Nicholas Malfitano Apr. 13, 2016, 9:13am


PHILADELPHIA -- A federal appeals court has determined the U.S. District Court for the Middle District of Pennsylvania did not err or abuse its discretion when it denied six requests for appointment of counsel for a man who alleged excessive force against his arresting officers.

On March 14, U.S. Court of Appeals for the Third Circuit Judge D. Michael Fisher affirmed the judgment of the district court in denying appellant Michael Fletcher’s requests for counsel. (Though Fletcher represented himself at trial, a pro bono program from Philadelphia firm Schnader Harrison Segal & Lewis provided Fletcher with counsel in this instant proceeding.)

On Dec. 3, 2009, Fletcher was arrested in response to a domestic incident involving a gun in his possession and shots fired, among other charges. Four Harrisburg police officers -- appellee Edward Grynkewicz and Robert Fleagle, Uriah Aviles, and Robert Fegan -- arrived in response to the shots and placed Fletcher in custody.

Fletcher claimed he was tased three times when being placed under arrest, while Grynkewicz claimed he only fired his taser at Fletcher twice. The officers then took Fletcher to the hospital, where he was treated for various conditions, including PCP intoxication, alcohol intoxication and respiratory failure.

In December 2011, Fletcher filed a civil rights lawsuit against the four officers who arrested him, alleging they used excessive force during the arrest. During the litigation that followed, Fletcher, who was proceeding in forma pauperis, requested on six different occasions that counsel be appointed for him.

Fletcher made his last request about a month and a half before trial, and each request was denied. Shortly before trial, Fletcher voluntarily dismissed three of the four defendants -- all the officers except for Grynkewicz. After testimony from both Fletcher and the officers involved, the jury returned a verdict finding that Grynkewicz had not used excessive force in arresting Fletcher.

Fletcher summarily appealed.

Before using the factors established in Tabron v. Grace to determine whether to grant a request for appointment of counsel, Fisher said the district court was correct in denying Fletcher’s attempts for same.

“The judges below uniformly concluded, however, that, at the time of each request, the Tabron factors did not weigh in favor of appointing counsel for Fletcher. Their denials of Fletcher’s requests for appointment of counsel did not rest upon a clearly erroneous finding of fact, and we therefore find no abuse of discretion,” the judge wrote.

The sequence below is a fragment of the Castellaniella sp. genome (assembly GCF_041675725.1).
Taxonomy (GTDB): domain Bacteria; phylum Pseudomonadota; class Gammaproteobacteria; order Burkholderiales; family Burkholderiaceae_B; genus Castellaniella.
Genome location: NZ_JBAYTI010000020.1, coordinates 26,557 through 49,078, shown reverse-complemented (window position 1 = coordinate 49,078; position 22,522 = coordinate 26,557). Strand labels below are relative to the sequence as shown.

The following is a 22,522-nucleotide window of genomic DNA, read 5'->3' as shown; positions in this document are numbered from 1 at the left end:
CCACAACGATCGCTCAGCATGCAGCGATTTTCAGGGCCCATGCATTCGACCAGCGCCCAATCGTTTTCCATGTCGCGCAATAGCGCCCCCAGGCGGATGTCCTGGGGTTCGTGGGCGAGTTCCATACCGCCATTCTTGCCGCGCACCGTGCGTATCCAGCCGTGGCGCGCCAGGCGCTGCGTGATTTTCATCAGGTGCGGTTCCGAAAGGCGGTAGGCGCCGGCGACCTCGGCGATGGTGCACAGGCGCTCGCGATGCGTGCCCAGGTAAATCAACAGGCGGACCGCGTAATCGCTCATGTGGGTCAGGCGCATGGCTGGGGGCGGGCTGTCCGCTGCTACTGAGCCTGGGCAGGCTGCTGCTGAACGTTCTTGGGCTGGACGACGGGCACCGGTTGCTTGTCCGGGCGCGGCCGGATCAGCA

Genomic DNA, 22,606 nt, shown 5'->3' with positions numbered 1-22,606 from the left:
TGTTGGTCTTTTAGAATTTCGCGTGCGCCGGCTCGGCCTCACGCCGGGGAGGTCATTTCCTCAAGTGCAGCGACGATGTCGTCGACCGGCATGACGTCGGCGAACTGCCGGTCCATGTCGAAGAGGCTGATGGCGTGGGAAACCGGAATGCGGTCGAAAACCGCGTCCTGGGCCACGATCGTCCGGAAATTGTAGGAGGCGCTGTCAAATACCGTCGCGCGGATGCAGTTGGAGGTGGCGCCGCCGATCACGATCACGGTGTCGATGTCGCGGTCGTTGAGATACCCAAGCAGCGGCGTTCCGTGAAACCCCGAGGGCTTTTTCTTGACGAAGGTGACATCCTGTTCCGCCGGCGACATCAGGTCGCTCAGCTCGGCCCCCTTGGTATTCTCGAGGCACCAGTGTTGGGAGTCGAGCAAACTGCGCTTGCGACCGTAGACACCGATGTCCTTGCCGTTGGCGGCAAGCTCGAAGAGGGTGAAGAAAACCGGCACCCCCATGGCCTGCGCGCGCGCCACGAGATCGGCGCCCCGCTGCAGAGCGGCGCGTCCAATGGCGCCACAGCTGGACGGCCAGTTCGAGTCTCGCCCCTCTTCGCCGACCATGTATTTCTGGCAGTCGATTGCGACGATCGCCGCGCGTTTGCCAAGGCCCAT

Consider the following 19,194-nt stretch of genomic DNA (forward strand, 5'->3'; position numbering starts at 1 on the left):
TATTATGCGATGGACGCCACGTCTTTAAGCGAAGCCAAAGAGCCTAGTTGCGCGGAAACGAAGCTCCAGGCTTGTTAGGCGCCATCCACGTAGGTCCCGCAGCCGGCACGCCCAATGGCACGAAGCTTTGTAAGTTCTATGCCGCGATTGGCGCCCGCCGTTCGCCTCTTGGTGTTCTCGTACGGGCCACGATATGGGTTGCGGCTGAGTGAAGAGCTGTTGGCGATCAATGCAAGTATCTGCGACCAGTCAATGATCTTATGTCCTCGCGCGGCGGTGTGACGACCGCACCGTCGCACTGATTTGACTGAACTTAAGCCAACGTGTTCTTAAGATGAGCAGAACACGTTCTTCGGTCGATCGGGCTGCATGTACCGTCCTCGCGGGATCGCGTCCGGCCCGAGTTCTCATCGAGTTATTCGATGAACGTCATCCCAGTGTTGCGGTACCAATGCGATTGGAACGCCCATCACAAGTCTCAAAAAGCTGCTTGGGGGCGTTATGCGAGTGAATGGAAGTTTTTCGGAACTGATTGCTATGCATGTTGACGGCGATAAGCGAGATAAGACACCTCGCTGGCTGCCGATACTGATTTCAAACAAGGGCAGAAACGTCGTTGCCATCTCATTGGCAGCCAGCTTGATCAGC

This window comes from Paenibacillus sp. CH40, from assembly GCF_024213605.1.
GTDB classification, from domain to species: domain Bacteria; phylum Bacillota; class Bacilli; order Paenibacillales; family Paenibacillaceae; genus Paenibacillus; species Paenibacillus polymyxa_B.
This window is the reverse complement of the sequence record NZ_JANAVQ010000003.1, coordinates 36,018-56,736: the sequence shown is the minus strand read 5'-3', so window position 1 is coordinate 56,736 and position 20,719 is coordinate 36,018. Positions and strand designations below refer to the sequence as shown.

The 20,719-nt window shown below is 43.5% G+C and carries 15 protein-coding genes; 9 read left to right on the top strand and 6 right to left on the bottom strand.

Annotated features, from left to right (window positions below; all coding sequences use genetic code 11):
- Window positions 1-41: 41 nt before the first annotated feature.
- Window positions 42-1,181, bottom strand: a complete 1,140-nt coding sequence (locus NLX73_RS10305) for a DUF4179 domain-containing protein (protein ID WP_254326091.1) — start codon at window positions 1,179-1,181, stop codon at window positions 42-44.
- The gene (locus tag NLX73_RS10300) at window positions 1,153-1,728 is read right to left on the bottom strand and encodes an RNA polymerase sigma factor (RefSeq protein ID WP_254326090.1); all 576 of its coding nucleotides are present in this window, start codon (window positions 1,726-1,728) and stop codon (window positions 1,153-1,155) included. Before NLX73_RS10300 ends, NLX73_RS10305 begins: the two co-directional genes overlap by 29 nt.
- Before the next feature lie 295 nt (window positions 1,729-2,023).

Fisher said Fletcher was able to present his own case of non-complex legal issues, with little investigation being necessary and without needing expert testimony, and, at the time, without credibility of the various accounts of the incident being a factor in his favor.

Fisher said the only factor that weighed in Fletcher’s favor was his inability to retain counsel of his own, but “that Fletcher was unable to find a lawyer to represent him does not, on its own, justify the appointment of counsel.”

Fisher ruled the district court’s discretion in this matter was correct, based on the case’s factors and merits.

“Considering all of these factors, we conclude that the judges below did not abuse their broad discretion in denying Fletcher’s requests for appointment of counsel. Fletcher demonstrated his ability to manage the litigation of this straightforward case that involved little discovery and required no experts,” the judge ruled.

“At the point in time when each request was made, the judges below did not abuse their discretion in finding that the Tabron factors did not weigh in favor of appointing counsel.”

The appellant is represented by Christian D. Sheehan of Vinson & Elkins in Washington D.C. and Nancy Winkelman of Schnader Harrison Segal & Lewis in Philadelphia.

The appellee is represented by Christine E. Munion of William J. Ferren & Associates in Blue Bell.

U.S. Court of Appeals for the Third Circuit case 14-3692

U.S. District Court for the Middle District of Pennsylvania case 1:12-cv-00086

From the Pennsylvania Record: Reach Courts Reporter Nicholas Malfitano at nickpennrecord@gmail.com.

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